Dr. Hindi Krinsky was a mother of five and an English teacher at the Hebrew Academy of the Five Towns and Rockaway High School in Lawrence, New York, who passed away tragically last year due to complications from Crohn’s disease. She left behind her husband Dovid Kanarfogel, 35; triplets Eliana, Hudi and Ezra, aged 9; Dorit, 5; and Abie, 3.
Hindi touched the lives of many people and her friend, Leslie Gang, told People: “Hindi was a beautiful, brilliant, and unique woman. She had the ability to inspire and empower those around her even from a brief conversation. She emanated a tremendous sense of confidence and complete originality that was evident to anyone who encountered her.
“Because of the impact she had on, literally, everyone who knew her, everyone was numb for a while, even those who only shared a few moments with her throughout her life. Hindi was a special woman — people like her don’t come around very often.”
Crohn’s disease is an inflammatory bowel disease and it causes inflammation of the digestive tract. Symptoms include abdominal pain, severe diarrhoea, fatigue, weight loss and malnutrition. While there’s no cure for the disease, it can be treated and isn’t usually fatal, however, it can lead to life-threatening complications.
Following Hindi’s passing, Kanarfogel and Gang were inspired to build a community library for the triplets at their school and invited local parents to donate books. The pair were only expecting a handful of books to come their way but, within just a few weeks, over 250 books had been donated, with that number ever increasing.
This success prompted the two to found Hindi’s Libraries, a non-profit organisation that donates new and gently used children’s books to more than 300 organisations throughout the United States, Puerto Rico, and Israel. Over 40,000 books have been collected and donated since the charity started.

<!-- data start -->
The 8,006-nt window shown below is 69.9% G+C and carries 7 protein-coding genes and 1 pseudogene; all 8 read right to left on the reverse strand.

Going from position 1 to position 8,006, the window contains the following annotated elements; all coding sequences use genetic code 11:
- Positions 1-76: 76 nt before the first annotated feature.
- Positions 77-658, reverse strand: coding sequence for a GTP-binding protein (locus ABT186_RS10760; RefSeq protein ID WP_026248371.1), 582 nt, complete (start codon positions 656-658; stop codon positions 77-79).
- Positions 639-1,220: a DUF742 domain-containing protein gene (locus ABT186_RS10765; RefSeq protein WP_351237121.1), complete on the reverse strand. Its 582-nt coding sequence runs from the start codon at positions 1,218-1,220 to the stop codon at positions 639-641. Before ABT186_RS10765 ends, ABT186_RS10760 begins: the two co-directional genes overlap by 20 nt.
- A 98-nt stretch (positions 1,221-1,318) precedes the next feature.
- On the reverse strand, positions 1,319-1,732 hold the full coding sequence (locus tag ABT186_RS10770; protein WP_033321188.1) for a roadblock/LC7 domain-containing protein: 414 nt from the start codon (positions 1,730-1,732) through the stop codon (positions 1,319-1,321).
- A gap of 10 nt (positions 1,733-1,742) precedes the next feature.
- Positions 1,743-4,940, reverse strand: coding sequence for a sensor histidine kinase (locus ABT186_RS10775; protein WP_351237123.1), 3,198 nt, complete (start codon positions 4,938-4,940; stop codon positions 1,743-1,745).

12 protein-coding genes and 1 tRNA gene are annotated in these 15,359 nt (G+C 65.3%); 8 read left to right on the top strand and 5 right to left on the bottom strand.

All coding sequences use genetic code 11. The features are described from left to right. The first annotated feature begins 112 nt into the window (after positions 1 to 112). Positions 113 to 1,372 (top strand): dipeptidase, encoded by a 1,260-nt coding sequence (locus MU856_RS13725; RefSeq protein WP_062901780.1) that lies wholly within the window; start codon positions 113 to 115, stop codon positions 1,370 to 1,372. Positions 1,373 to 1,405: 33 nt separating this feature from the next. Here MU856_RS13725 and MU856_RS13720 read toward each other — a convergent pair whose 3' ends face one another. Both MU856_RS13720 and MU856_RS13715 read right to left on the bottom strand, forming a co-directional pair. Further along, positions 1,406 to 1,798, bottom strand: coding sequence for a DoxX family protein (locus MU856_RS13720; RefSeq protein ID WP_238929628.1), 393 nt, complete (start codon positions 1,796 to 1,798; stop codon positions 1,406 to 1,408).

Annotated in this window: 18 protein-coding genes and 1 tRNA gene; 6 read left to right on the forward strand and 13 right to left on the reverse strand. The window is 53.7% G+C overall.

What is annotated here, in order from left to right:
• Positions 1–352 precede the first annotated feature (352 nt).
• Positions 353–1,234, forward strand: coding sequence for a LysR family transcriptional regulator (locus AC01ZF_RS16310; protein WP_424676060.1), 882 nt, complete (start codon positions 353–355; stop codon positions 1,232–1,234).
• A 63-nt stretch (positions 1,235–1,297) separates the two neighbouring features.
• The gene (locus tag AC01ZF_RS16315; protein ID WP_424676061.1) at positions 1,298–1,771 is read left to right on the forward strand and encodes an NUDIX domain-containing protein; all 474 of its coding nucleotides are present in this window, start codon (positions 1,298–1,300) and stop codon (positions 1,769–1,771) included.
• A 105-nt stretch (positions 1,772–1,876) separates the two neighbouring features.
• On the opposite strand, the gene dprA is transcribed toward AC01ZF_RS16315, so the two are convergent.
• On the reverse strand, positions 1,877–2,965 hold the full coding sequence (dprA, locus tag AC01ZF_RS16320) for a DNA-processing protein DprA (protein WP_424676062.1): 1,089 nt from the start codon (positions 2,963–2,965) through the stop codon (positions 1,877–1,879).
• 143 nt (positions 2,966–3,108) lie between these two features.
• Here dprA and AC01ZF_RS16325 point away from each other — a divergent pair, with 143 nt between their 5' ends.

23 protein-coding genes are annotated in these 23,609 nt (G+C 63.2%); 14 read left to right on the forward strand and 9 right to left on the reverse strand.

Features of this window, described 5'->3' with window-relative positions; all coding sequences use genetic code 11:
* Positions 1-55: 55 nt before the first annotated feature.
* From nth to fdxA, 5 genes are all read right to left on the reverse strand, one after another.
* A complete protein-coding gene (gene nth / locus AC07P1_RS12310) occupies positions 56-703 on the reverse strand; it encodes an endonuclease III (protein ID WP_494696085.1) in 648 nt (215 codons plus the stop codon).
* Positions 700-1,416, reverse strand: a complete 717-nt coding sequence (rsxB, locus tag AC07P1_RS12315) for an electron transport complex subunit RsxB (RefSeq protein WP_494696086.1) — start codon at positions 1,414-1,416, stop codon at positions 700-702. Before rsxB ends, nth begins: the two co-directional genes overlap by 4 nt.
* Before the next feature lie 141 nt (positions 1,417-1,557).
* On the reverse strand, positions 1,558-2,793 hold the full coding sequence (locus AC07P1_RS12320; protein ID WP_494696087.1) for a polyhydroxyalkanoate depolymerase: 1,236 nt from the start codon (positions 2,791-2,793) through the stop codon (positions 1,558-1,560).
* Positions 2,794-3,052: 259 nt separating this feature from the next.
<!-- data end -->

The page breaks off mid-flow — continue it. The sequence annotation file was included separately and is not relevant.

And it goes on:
“It feels surreal, honestly,” said Gang, “to know that we’ve been able to provide books to children who wouldn’t otherwise afford them, or to learn that a NICU at a local hospital has built a library for parents visiting their newborns, it makes the long nights and the book pickups all worth it.
“The feedback has been unbelievably wonderful. We are constantly receiving photos from our recipients of children reading books which, like I said, makes it all worth it. It really opened our eyes as to the lack of reading material available to children in the country. If you read the statistics, they’re mind-blowing.”
Hindi’s Libraries is run by both Kanarfogel and Gang, along with a group of volunteers, and relies on fundraising to cover its costs. Given its success, Gang says she looking to increase the charity’s reach and send books to children across the globe.
“We can make a difference. We can make an impact. We just have to try, and sometimes be a little bit crazy,” said Gang. Anyone who wishes to help support Hindi’s Libraries can do so by donating at the organisations website.
“Hindi empowered those around her: students, friends, colleagues, and family,” added Gang. “By using her passion and drive as fuel, together we are putting smiles on the faces of thousands of children throughout the world, by giving them the gift of literacy, and I hope Hindi would be proud of that.”